The results obtained showed that MeHg and cinnabar prominently and irreversibly caused a decrease in body weight, prolongation of latency for escape from electric shock, a decrease in the percentage for the conditioned avoidance response (CAR) to electric shock, impairment of spontaneous locomotion and inhibition of Na+/K+-ATPase activity of the cerebral cortex. In contrast. HgS reversibly inhibited spontaneous locomotion and Na+/K+-ATPase activity. It was noted that HgS significantly decreased the latency of escape from electric shock during the ad-ministration period, which lasted for 33 weeks after discontinuous administration. In fact that pretreatment with arecoline (a cholinergic receptor agonist) but not fipexide (a dopaminergic receptor agonist) could significantly shorten the prolonged latency for escape caused by MeHg and cinnabar, suggested that the deficit in the active avoidance response was perhaps, at least in part, mediated by the dysfunction of the cholinergic rather than the dopaminergic system. Determination of the Hg levels of the whole blood and cerebral cortex revealed that the tissue mercury content was highly correlated with the degree of neurobehavioral toxicity of these Hg compounds. These findings suggest that insoluble HgS and cinnabar can be absorbed from the G-I tract and distributed to the brain. The possibility that contamination due to other minerals in the cinnabar is responsible for the greater neurotoxic effects compared to HgS is under investigation.

Chuu JJ, Liu SH, Lin-Shiau SY. Effects of methyl mercury, mercuric sulfide and cinnabar on active avoidance
responses, Na+/K+-ATPase activities and tissue mercury contents in rats. Proc Natl Sci Counc Repub China B. 2001 Apr;25(2):128-36.

  • Mercury,copper, Ag-Cu alloy, fluoride and zinc from dental amalgam showed antibacterial activity (Hg>Cu>F>Zn)

Morrier JJ at al. Antimicrobial activity of amalgams, alloys and their elements and phases. Dent Mater. 1998 Mar;14(2):150-7.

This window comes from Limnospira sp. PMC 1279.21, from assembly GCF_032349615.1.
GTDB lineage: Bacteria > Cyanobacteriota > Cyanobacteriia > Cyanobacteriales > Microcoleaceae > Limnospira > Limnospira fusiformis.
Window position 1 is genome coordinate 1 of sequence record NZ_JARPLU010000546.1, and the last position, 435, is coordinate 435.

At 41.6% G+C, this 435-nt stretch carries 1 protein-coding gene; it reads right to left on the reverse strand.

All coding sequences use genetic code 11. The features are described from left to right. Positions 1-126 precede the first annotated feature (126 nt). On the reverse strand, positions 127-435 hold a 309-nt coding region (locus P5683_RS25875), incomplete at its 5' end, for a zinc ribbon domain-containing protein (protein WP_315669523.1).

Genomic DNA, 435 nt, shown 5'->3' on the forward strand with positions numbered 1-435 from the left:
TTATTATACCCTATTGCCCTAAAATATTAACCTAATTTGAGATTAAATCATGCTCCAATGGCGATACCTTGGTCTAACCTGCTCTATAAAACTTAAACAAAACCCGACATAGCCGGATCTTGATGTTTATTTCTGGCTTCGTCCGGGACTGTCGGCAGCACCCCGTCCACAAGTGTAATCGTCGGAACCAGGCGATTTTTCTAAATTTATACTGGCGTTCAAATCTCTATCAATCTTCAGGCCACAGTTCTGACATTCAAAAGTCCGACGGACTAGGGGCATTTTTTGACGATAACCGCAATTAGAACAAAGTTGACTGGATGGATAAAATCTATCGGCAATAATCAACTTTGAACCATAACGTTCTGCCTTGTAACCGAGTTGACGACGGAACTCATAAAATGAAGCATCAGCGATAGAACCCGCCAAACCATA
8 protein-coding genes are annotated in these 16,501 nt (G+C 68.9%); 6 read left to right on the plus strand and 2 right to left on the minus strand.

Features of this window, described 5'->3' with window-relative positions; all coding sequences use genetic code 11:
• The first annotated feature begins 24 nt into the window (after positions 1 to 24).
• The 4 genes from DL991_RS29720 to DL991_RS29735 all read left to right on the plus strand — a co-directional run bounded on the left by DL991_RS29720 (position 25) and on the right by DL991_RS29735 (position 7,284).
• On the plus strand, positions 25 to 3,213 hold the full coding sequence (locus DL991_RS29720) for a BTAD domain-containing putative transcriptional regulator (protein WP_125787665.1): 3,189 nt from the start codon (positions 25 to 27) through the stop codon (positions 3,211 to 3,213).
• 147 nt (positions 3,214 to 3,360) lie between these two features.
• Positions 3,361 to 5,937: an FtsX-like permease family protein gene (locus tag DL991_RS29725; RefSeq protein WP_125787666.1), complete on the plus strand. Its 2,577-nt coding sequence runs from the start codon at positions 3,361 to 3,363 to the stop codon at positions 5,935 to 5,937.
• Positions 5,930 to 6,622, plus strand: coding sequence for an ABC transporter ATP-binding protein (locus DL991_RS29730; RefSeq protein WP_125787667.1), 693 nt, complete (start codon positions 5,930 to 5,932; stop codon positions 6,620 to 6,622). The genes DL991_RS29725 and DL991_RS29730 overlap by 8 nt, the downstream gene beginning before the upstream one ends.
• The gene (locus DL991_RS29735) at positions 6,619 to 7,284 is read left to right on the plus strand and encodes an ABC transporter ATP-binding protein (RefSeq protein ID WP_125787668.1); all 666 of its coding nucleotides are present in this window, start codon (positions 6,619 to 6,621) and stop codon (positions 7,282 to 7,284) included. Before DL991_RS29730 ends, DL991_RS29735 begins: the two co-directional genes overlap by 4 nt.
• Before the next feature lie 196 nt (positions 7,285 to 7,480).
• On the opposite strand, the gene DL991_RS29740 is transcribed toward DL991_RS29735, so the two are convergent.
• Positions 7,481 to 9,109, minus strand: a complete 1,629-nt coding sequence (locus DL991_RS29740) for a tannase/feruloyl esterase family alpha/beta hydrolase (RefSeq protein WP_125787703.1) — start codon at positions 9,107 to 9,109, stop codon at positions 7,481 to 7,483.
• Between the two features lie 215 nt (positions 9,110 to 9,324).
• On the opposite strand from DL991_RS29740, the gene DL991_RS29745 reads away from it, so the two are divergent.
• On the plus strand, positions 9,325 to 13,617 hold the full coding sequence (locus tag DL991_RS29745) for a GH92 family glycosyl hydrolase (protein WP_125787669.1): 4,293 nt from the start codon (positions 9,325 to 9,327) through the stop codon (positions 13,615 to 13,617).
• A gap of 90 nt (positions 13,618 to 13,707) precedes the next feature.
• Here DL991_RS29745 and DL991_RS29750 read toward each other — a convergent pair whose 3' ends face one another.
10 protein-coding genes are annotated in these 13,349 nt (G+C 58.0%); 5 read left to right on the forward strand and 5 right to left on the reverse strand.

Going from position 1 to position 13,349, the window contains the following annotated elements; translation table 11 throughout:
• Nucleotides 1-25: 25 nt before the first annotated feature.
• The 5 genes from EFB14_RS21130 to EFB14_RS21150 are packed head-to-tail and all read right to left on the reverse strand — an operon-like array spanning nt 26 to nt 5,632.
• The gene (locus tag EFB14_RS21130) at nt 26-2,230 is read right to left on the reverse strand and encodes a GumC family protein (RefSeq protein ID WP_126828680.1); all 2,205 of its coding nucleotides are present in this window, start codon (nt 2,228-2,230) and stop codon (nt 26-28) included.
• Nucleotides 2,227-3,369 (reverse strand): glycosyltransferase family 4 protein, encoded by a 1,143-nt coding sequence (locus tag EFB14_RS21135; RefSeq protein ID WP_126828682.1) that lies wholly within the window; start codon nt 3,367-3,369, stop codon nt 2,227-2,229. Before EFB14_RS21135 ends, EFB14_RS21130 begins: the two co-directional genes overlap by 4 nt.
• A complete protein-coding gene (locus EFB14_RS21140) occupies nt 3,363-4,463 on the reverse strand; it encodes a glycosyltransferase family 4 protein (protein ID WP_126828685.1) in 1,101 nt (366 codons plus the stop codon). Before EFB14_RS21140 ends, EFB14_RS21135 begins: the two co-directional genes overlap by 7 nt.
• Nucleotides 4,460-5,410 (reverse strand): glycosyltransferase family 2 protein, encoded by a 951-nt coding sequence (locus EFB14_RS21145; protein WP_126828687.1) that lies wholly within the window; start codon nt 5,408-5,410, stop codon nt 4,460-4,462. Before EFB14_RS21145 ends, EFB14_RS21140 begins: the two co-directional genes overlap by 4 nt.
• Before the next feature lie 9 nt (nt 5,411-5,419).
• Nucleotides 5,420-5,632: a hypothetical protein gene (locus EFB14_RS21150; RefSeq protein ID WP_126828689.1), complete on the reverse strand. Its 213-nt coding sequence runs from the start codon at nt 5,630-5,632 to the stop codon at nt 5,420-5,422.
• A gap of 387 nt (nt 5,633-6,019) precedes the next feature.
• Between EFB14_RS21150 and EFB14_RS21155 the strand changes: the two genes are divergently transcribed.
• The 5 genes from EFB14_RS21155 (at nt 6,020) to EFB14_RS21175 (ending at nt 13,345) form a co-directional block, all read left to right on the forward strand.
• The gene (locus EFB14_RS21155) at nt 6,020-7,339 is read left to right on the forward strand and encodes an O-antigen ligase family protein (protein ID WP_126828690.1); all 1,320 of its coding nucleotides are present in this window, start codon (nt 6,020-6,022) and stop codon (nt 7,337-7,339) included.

• Candida Albicans and Tropicalis are more resistant to the toxic effects of mercury, cadmium, lead and arsenic than Saccharomyces Cerevisiae.

Berdicevsky I, Duek L, Merzbach D, Yannai S. Susceptibility of different yeast species to environmental toxic metals. Environ Pollut. 1993;80(1):41-4.

  • Mercury can be methylated by oral and intestinal bacteria.

Heintze U, Edwardsson S, Derand T, Birkhed D. Methylation of mercury from dental amalgam and mercuric chloride by oral streptococci in vitro. Scand J Dent Res. 1983 Apr;91(2):150-2.

Rowland IR, Grasso P, Davies MJ. The methylation of mercuric chloride by human intestinal bacteria. Experientia. 1975 Sep 15;31(9):1064-5.

  • The gastrointestinal uptake of mercury from dental amalgam is of quantitative importance during dental treatment.

Geijersstam E, Sandborgh-Englund G, Jonsson F, Ekstrand J. Mercury uptake and kinetics after ingestion of dental amalgam. J Dent Res. 2001 Sep;80(9):1793-6.

  • Mercury is absorbed through the gut lining.

Sandborgh-Englund G, Einarsson C, Sandstrom M, Ekstrand J. Gastrointestinal absorption of metallic mercury. Arch Environ Health. 2004 Sep;59(9):449-54.

  • Mercury released from dental "silver" fillings provokes an increase in mercury- and antibiotic-resistant bacteria in oral and intestinal floras of primates.

Summers AO et al. Mercury released from dental "silver" fillings provokes an increase in mercury- and antibiotic-resistant bacteria in oral and intestinal floras of primates. Antimicrob Agents Chemother. 1993 Apr;37(4):825-34.

  • Mercury,copper, cadmium, indium and zinc are released into the gastrointestinal tract from dental amalgam.
  • The release of mercury and copper was fifty times higher from high copper amalgam than from other amalgams.

Brune D, Gjerdet N, Paulsen G. Gastrointestinal and in vitro release of copper, cadmium, indium, mercury and zinc from conventional and copper-rich amalgams. Scand J Dent Res. 1983 Feb;91(1):66-71.